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DA declines to charge Chiefs’ Hill in domestic violence case

April 25, 2019
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FILE - In this Jan. 18, 2019, file photo, Kansas City Chiefs wide receiver Tyreek Hill talks to the media after a workout in Kansas City, Mo. The Kansas City Chiefs have made a habit of inciting controversy during the NFL draft in the Andy Reid era by acquiring players that have a history of off-the-field issues. The team took a chance on cornerback Marcus Peters, who was traded away after getting into trouble with coaches. It drafted running back Kareem Hunt, then quickly cut him when he kicked a woman in a hotel hallway. And it picked wide receiver Tyreek Hill, who is currently dealing with a domestic violence case that centers on the 3-year-old child he shares with his fiance. (AP Photo/Charlie Riedel, File)

OLATHE, Kan. (AP) — A county prosecutor declined to charge Kansas City Chiefs wide receiver Tyreek Hill with a crime Wednesday in a domestic incident that involved his fiance and their 3-year-old child.

Johnson County District Attorney Steve Howe acknowledged that “we believe a crime has occurred, however, the evidence in this case does not conclusively establish who committed this crime.”

Police were called to the Kansas City-area home of Hill and Crystal Espinal twice last month, and investigators determined their child had been injured the second time. Howe said the child was placed in protective care and that there will be “a continued involvement by state officials.”

“I can’t talk about the child, its placement or what is going on in that matter. What I can say is the child is safe,” Howe said. “We want to hold people accountable that hurt children, but there are other mechanisms for us to protect that child other than filing criminal charges.”

The Chiefs issued a comment late Wednesday acknowledging the district attorney’s decision but declining further comment, citing the ongoing investigation by the Department for Children and Families.

Hill is a two-time Pro Bowl wide receiver with a history of domestic issues, including a case in which he was accused of punching Espinal while at Oklahoma State. Hill was kicked off the football team there and landed at a small school in Alabama, where he became a fifth-round pick of the Chiefs.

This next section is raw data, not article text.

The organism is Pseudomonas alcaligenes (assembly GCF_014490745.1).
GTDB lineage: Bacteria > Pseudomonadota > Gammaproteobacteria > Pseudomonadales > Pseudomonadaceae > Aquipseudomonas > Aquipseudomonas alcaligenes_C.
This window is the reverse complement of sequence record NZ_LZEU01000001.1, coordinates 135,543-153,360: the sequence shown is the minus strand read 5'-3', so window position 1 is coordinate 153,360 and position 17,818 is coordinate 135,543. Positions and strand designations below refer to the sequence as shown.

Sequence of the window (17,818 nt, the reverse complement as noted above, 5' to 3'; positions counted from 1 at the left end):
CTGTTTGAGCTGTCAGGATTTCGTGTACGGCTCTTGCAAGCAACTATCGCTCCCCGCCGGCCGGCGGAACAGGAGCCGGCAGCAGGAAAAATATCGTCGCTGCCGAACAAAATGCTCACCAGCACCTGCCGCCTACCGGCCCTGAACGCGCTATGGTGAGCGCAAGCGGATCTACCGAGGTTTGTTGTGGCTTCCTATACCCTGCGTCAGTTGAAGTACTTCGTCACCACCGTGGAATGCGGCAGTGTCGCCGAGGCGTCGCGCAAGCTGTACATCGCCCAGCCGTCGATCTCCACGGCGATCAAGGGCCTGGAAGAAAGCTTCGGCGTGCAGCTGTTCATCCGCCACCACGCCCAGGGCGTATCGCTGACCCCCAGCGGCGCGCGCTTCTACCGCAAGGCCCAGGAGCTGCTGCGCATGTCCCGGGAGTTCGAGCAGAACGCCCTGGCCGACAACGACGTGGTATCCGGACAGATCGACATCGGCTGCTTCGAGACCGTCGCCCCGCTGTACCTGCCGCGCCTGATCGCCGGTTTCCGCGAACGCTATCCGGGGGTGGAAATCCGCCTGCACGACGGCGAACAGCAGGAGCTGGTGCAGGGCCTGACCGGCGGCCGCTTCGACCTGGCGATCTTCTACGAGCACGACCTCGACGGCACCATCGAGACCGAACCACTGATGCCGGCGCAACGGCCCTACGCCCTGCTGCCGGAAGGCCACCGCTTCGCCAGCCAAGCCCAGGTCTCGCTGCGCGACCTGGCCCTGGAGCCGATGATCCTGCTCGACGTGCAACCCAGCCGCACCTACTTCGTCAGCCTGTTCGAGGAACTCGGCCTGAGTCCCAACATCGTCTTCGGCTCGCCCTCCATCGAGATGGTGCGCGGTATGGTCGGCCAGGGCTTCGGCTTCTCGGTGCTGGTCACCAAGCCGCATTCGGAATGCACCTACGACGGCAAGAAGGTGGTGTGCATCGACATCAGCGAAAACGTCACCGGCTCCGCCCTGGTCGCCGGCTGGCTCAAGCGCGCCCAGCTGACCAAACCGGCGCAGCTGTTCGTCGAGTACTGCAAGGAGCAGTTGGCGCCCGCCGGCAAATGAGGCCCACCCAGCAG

Hill has blossomed into one of the league’s elite playmakers, and had largely stayed out of trouble until this past month, when authorities were called to his home twice in a nine-day span.

“As a prosecutor, as a father of four, yes, it frustrates me when someone hurts a child and you can’t do anything about it,” said Howe, adding that the investigation took several additional weeks as he waited for police to conduct follow-up work. “One of the elements of a crime is you have to prove who that person is who committed the act.”

Howe said that it was ultimately impossible to determine who injured the child.

The decision comes at an important juncture for the Chiefs, who are busy preparing for the start of the NFL draft on Thursday night. They released running back Kareem Hunt shortly after a video surfaced showing him pushing and kicking a woman in a hotel hallway, and that precedent made it likely the Chiefs would have made a similar decision had charges against Hill been filed.

The Chiefs or the NFL could still punish Hill, and the receiver’s long-term future in Kansas City remains in question. Hill is entering the final year of his rookie contract and appeared poised to land a massive contract, but the Chiefs could be reluctant to give him that deal now.

The Chiefs’ first draft pick is not expected until the second round Friday night. The Chiefs traded their first-round pick to Seattle on Tuesday for pass rusher Frank Clark, who was kicked off his team at Michigan after his own domestic violence situation.

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